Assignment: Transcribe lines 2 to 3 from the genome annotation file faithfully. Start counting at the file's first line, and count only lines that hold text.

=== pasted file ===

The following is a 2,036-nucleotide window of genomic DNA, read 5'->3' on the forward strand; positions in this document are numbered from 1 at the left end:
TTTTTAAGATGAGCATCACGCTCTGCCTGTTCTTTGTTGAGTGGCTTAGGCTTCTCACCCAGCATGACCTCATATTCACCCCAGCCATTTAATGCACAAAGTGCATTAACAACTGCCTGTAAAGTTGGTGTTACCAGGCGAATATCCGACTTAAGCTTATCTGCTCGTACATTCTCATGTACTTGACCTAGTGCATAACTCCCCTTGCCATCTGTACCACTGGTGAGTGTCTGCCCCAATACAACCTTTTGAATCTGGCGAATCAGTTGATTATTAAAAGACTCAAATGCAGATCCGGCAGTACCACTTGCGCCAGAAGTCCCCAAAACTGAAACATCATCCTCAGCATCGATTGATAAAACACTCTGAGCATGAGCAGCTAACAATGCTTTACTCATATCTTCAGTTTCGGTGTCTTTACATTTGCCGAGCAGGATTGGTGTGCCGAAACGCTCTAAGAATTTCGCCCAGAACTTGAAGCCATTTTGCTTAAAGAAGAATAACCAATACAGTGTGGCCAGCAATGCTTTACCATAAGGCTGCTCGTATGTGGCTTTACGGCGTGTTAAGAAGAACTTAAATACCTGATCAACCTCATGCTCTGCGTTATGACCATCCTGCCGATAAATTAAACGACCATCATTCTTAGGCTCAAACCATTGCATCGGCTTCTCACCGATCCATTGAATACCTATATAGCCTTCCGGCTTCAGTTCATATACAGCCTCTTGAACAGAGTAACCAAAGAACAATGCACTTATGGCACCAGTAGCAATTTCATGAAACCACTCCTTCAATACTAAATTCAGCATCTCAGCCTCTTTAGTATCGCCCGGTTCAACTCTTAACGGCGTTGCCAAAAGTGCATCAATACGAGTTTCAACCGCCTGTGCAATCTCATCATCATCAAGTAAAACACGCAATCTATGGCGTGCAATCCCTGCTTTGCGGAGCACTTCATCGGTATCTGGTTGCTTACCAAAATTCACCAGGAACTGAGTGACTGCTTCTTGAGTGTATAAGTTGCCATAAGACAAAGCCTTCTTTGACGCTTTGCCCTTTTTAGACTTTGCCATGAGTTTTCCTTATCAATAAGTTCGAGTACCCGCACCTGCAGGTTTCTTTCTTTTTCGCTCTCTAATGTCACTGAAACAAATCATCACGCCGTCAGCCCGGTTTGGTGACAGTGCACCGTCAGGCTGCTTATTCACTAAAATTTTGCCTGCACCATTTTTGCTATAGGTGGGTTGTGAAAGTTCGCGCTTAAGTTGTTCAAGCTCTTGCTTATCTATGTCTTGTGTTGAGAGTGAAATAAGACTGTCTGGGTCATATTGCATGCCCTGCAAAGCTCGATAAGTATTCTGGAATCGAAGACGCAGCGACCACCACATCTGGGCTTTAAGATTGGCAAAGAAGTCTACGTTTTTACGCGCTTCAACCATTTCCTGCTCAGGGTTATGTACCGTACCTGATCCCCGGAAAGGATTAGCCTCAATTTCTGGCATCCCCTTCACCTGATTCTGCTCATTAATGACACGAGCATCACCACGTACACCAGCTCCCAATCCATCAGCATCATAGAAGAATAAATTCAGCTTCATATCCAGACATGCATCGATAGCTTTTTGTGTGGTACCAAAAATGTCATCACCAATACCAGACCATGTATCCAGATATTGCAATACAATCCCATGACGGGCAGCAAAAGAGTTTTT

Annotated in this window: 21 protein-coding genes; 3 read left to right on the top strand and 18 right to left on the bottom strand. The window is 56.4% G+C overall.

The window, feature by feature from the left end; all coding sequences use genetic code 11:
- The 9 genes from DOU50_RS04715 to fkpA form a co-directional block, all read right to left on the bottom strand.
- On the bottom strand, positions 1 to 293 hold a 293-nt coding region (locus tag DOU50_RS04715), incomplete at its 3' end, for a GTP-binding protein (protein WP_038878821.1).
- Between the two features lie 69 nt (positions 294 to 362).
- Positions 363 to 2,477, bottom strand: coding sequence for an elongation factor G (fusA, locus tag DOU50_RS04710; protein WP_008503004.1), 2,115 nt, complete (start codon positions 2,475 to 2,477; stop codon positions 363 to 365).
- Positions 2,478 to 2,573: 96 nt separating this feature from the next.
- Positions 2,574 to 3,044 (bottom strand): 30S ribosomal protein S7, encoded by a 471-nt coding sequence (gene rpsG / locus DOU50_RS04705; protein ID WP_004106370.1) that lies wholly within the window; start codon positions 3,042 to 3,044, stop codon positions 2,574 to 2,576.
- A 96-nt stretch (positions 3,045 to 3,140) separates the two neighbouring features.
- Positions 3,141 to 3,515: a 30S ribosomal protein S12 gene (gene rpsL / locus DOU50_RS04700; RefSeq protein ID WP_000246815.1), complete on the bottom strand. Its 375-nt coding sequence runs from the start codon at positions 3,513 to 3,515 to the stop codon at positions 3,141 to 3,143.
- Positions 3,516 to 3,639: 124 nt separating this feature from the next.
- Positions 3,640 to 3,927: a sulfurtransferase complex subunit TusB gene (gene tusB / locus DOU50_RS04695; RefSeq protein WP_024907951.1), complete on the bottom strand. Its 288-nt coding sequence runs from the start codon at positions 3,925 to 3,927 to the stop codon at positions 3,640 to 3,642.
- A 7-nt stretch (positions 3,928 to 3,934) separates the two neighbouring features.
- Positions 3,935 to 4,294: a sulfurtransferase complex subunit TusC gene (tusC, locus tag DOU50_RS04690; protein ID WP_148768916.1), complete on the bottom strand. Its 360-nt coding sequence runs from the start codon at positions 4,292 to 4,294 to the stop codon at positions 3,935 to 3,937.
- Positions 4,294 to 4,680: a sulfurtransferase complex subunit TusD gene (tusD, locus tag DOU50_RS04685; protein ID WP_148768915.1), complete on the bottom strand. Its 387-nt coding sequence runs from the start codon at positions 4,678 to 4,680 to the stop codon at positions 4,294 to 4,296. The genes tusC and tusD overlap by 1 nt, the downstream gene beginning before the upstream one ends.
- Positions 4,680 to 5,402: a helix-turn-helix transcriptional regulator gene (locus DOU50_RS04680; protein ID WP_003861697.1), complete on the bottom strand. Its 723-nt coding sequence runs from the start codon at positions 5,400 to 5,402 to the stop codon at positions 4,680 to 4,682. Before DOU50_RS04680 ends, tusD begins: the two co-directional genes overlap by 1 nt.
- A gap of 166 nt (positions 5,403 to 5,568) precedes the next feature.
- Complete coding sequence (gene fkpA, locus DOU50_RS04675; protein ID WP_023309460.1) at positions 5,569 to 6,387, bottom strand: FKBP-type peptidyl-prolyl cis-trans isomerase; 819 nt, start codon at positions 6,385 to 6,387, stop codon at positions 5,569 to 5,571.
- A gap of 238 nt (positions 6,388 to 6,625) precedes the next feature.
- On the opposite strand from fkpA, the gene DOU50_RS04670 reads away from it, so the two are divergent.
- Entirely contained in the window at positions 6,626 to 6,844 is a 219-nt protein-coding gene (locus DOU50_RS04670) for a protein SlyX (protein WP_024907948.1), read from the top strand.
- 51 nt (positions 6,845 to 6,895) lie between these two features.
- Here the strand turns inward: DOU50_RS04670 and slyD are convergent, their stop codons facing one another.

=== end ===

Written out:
TTTTTAAGATGAGCATCACGCTCTGCCTGTTCTTTGTTGAGTGGCTTAGGCTTCTCACCCAGCATGACCTCATATTCACCCCAGCCATTTAATGCACAAAGTGCATTAACAACTGCCTGTAAAGTTGGTGTTACCAGGCGAATATCCGACTTAAGCTTATCTGCTCGTACATTCTCATGTACTTGACCTAGTGCATAACTCCCCTTGCCATCTGTACCACTGGTGAGTGTCTGCCCCAATACAACCTTTTGAATCTGGCGAATCAGTTGATTATTAAAAGACTCAAATGCAGATCCGGCAGTACCACTTGCGCCAGAAGTCCCCAAAACTGAAACATCATCCTCAGCATCGATTGATAAAACACTCTGAGCATGAGCAGCTAACAATGCTTTACTCATATCTTCAGTTTCGGTGTCTTTACATTTGCCGAGCAGGATTGGTGTGCCGAAACGCTCTAAGAATTTCGCCCAGAACTTGAAGCCATTTTGCTTAAAGAAGAATAACCAATACAGTGTGGCCAGCAATGCTTTACCATAAGGCTGCTCGTATGTGGCTTTACGGCGTGTTAAGAAGAACTTAAATACCTGATCAACCTCATGCTCTGCGTTATGACCATCCTGCCGATAAATTAAACGACCATCATTCTTAGGCTCAAACCATTGCATCGGCTTCTCACCGATCCATTGAATACCTATATAGCCTTCCGGCTTCAGTTCATATACAGCCTCTTGAACAGAGTAACCAAAGAACAATGCACTTATGGCACCAGTAGCAATTTCATGAAACCACTCCTTCAATACTAAATTCAGCATCTCAGCCTCTTTAGTATCGCCCGGTTCAACTCTTAACGGCGTTGCCAAAAGTGCATCAATACGAGTTTCAACCGCCTGTGCAATCTCATCATCATCAAGTAAAACACGCAATCTATGGCGTGCAATCCCTGCTTTGCGGAGCACTTCATCGGTATCTGGTTGCTTACCAAAATTCACCAGGAACTGAGTGACTGCTTCTTGAGTGTATAAGTTGCCATAAGACAAAGCCTTCTTTGACGCTTTGCCCTTTTTAGACTTTGCCATGAGTTTTCCTTATCAATAAGTTCGAGTACCCGCACCTGCAGGTTTCTTTCTTTTTCGCTCTCTAATGTCACTGAAACAAATCATCACGCCGTCAGCCCGGTTTGGTGACAGTGCACCGTCAGGCTGCTTATTCACTAAAATTTTGCCTGCACCATTTTTGCTATAGGTGGGTTGTGAAAGTTCGCGCTTAAGTTGTTCAAGCTCTTGCTTATCTATGTCTTGTGTTGAGAGTGAAATAAGACTGTCTGGGTCATATTGCATGCCCTGCAAAGCTCGATAAGTATTCTGGAATCGAAGACGCAGCGACCACCACATCTGGGCTTTAAGATTGGCAAAGAAGTCTACGTTTTTACGCGCTTCAACCATTTCCTGCTCAGGGTTATGTACCGTACCTGATCCCCGGAAAGGATTAGCCTCAATTTCTGGCATCCCCTTCACCTGATTCTGCTCATTAATGACACGAGCATCACCACGTACACCAGCTCCCAATCCATCAGCATCATAGAAGAATAAATTCAGCTTCATATCCAGACATGCATCGATAGCTTTTTGTGTGGTACCAAAAATGTCATCACCAATACCAGACCATGTATCCAGATATTGCAATACAATCCCATGACGGGCAGCAAAAGAGTTTTT

Annotated in this window: 21 protein-coding genes; 3 read left to right on the top strand and 18 right to left on the bottom strand. The window is 56.4% G+C overall.